- Ambient/Soundtrack/Experimental

    • cm1974 said...
    • User
    • 28 Jan 2009, 20:35 - Ambient/Soundtrack/Experimental

    Craig Murphy is a musician, composer and producer of experimental music and a multimedia artist working with abstract music videos. Having established the rising Herb Recordings imprint in his native Scotland, Murphy's own output resembles that of a musical odyssey. An obsession with Frank Zappa has seen to a fascination with experimentation and Murphy's many projects span several genres. From the mechanistic, yet poignant electronica of Solipsism, his electro-psychedelic band Shoosh with Neil Carlill and multi-instrumentalist Ed Drury, his audio-visual project Weird Fields, to his recent ambient outlet Murphy's distinctive sound is often abstract, yet retains a rich, melodic and emotional edge.

    Craig Murphy is a man of many projects: the Herb Recordings founder tackles electronica under the Solipsism guise, electro-psychedelia in Shoosh alongside band-mates Neil Carlill and Ed Drury, and deep ambient under the name. Alien Genome Project finds Murphy fashioning a three-part opus that's about as immersive as ambient gets with the album's eight sections featuring multi-tiered synth swells and billowing masses so immense you could disappear within them altogether. The material's galaxial feel and trippy ambiance intensify when distorted voices echo across the limitless expanses of deep space, and nowhere is that epic pitch achieved more intensively than during the title piece which unspools over ten trance-inducing minutes (the sound is so huge, it reduces the voices that occasionally surface to indecipherable mumbles). A thirty-six-minute work of varying moods, Alien Genome Project takes its inspiration from the “Panspermia” theory—the idea that “micro-organisms or biochemical compounds from outer space are responsible for originating life on Earth and possibly in other parts of the universe where suitable atmospheric conditions exist”—but the work can be experienced just as easily on purely musical terms as an engrossing exercise in synthetic dronescaping. If anything, its unapologetically pure synth-based sound has more in common with ‘70s-styled ambient recordings (early Tangerine Dream, say) than a more current release where granular static and other noise might accompany the drones. That Alien Genome Project leaves such a strong impression is due in part to the forceful intensity of its presentation. Textura

    September 2008

    I’m old enough to remember Erich Von Daniken and his potty theories about how earth’s civilizations were brought about through alien contact. There was quite a hoo-ha about it all when I was a kid, and his books flew off the shelves. I’ve just glanced at Wikipedia and was surprised to learn that he’s still with us, and only the same age as Leonard Cohen! Bizarre. Panspermia is the hypothesis that the seeds of life exist all over the universe, and that life on earth is nothing unique, nor even originally from here. Nice theory, but it hasn’t a whiff of evidence to support it (nor to discount it – it’s one of those hypotheses which are simply acts of faith). Exogenesis is something else entirely – the theory that life originated elsewhere and came to earth during the asteroid bombardment of the Pre-Cambrian era, before the planet had an adequate atmospheric shield. Anyway I digress. The reason I brought the topic up at all was that the panspermia theory is the inspiration behind Alien Genome Project, a self-released album by Craig Murphy (whose band Shoosh are featured on the Phantom Channel compilation) under the moniker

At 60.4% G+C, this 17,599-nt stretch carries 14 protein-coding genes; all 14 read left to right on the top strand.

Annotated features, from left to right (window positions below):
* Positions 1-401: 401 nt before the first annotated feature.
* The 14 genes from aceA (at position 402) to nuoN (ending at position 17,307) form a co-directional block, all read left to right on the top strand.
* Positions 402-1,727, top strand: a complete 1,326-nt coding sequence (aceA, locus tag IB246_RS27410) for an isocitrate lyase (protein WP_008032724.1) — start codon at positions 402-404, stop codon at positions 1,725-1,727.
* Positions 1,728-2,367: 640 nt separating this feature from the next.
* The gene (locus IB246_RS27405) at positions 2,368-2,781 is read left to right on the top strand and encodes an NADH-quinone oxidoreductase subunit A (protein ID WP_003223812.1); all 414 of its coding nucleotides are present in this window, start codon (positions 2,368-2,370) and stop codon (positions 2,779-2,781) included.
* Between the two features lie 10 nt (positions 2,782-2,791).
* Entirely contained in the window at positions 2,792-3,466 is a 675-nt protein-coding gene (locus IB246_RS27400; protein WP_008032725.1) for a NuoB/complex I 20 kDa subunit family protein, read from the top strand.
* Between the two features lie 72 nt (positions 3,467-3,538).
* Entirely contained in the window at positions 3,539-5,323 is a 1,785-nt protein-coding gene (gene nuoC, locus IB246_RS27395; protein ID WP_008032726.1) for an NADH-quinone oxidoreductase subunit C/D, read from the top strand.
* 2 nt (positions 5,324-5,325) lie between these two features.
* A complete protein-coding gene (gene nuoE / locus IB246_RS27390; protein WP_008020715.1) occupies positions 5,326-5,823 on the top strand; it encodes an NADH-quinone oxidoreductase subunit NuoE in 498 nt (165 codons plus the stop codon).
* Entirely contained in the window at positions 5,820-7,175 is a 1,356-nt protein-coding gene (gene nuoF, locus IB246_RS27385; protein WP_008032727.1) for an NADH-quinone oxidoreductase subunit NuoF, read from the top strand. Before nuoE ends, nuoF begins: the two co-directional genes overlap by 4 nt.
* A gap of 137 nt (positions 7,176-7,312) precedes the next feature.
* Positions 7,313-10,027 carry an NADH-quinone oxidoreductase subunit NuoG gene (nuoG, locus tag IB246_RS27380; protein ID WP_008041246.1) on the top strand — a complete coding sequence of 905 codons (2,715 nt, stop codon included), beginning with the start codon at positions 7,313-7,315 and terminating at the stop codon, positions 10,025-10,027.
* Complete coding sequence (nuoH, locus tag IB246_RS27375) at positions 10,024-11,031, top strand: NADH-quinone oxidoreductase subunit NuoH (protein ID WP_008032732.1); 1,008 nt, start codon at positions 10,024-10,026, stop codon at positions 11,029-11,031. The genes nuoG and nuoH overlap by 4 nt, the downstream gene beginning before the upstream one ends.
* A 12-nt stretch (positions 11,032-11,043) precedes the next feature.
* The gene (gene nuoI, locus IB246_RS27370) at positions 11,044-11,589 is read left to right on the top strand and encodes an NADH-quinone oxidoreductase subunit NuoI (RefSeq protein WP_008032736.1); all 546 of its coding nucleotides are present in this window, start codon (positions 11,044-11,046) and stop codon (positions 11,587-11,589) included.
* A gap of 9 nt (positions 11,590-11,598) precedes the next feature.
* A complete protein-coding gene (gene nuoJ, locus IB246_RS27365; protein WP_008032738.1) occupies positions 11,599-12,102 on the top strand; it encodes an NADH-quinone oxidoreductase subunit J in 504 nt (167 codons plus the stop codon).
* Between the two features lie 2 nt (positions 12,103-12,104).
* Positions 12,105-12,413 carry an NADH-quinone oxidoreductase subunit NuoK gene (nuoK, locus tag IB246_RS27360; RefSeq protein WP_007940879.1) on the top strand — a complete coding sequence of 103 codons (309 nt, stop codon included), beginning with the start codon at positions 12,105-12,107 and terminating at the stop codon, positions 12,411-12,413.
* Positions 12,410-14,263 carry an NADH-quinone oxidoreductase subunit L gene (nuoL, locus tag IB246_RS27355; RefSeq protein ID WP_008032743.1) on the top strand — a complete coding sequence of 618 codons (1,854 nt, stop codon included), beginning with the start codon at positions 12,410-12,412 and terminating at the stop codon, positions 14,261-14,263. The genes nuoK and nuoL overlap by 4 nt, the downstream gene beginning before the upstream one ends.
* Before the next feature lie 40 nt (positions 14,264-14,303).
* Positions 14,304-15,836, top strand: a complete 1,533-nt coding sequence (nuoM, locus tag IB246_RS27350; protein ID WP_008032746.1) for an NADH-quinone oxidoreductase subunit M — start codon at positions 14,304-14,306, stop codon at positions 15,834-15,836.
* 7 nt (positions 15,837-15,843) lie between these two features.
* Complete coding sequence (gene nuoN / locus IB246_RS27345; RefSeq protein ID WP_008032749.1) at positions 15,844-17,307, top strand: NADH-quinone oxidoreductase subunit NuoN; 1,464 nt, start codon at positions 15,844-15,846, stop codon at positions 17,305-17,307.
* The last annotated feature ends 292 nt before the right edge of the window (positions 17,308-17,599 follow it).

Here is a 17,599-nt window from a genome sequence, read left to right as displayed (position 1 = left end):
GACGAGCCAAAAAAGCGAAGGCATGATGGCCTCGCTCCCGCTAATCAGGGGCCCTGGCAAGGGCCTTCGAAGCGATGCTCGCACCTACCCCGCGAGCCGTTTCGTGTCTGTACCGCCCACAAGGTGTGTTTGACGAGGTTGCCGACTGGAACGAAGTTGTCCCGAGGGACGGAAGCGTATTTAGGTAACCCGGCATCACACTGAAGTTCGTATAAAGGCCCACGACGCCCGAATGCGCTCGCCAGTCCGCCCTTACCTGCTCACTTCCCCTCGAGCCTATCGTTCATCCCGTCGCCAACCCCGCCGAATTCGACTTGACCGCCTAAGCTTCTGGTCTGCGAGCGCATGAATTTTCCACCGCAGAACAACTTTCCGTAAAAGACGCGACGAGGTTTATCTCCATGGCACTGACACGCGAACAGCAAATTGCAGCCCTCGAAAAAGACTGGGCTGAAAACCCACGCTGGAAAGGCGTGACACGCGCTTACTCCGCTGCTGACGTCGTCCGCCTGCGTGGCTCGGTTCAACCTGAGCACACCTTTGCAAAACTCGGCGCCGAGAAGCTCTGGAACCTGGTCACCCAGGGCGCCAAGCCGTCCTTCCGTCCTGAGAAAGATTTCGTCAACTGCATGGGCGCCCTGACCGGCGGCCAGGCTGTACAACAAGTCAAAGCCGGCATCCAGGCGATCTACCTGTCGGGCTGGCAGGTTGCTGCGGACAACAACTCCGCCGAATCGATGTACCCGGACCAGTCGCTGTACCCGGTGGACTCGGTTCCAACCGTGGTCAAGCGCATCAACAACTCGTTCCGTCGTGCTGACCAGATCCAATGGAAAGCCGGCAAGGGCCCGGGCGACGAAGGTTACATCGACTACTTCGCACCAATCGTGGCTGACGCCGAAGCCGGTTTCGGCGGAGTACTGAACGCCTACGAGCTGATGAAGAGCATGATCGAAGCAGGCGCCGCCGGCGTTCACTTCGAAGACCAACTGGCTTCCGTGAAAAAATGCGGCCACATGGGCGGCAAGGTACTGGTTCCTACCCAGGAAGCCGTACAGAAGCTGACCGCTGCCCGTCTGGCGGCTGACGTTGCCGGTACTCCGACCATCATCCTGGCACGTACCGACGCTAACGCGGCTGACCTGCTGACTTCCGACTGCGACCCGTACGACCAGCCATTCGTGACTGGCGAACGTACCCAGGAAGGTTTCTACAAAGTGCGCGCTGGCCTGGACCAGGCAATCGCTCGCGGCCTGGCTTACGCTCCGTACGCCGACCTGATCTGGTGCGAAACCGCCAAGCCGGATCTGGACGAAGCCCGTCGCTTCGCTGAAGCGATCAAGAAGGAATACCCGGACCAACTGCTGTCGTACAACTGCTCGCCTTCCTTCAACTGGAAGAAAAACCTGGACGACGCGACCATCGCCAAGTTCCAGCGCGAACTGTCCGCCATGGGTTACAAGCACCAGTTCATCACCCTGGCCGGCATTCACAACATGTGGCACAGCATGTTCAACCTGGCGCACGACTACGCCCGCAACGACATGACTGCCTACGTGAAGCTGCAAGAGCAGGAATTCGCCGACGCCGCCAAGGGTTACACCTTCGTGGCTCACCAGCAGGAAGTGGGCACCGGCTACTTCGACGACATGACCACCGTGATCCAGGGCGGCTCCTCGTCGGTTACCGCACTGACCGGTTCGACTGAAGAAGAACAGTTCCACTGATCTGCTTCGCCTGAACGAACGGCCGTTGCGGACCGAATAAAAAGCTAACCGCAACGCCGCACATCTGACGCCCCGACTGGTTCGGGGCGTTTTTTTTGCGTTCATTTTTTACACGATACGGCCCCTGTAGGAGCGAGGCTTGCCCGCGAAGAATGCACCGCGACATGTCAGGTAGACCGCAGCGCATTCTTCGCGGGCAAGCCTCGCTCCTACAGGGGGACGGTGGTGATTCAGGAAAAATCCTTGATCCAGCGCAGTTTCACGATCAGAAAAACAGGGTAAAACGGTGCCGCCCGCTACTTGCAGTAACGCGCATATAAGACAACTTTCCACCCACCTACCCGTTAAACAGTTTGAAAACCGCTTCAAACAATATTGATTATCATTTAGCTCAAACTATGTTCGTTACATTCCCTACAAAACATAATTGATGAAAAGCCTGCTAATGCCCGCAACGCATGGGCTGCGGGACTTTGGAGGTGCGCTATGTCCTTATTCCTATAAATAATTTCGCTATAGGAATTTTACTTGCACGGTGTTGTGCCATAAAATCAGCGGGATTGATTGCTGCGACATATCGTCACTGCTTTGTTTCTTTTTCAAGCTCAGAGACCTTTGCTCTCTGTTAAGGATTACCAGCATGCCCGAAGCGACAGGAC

The album consists of drones, cosmic synth chords, and disembodied, distorted vocal samples. It has echoes of Kosmische Musik acts like (early) Tangerine Dream and Klaus Schultze as well as their spiritual descendants such as Pete Namlook. But there are equally nods to Stars of the Lid, Eno’s Apollo and Murcof’s Cosmos projects. The eight tracks unfold slowly. Some are short and fragile; others, like the title track, have a suitably cosmic grandeur. “Hybrid”, the closing section, has a slowed down echoing voice that has the rhythm of whale song, and sounds like the last, fading sounds of a dying civilization. It’s quite a spooky end to a seriously trippy suite of music. Only it isn’t quite the end. There is also a bonus 36 minute mix of the album entitled “Alien Genome Project (Full Blown)”. The album is available from Musiczeit at the address below. Music, Musings & Miscellany is the solo project of Craig Murphy, perhaps better known as one half of electro-psychedelic outfit Shoosh. ‘Alien Genome Project’, however, is like listening to an old-school ambient record, where melodies shift extremely slowly. Indeed, Tangerine Dream and Brian Eno would certainly approve of Murphy’s work.

    Although consisting of eight tracks, the album could be viewed as one long instrumental piece. As the title implies, it does recall a journey in to a world of alien lifeforms but one where said life forms are peaceful beings and no danger is ever threatened. Fragments of dialogue can be heard but they’re so buried under ambient drones, it’s hard to ascertain what’s being said. ‘Replicate’ could be accused of being a Boards Of Canada cast-off but otherwise it’s a warm, slowly shifting journey; content to drift along at its own pace.

    It’s true to say that ‘Alien Genome Project’ belongs to a group of any number of records over the last thirty years which follow a similar space/alien/ambient theme For those post-midnight listens with just the headphones and a bed for company, though, this atmospheric music is the ideal solution. Leonard's Lair

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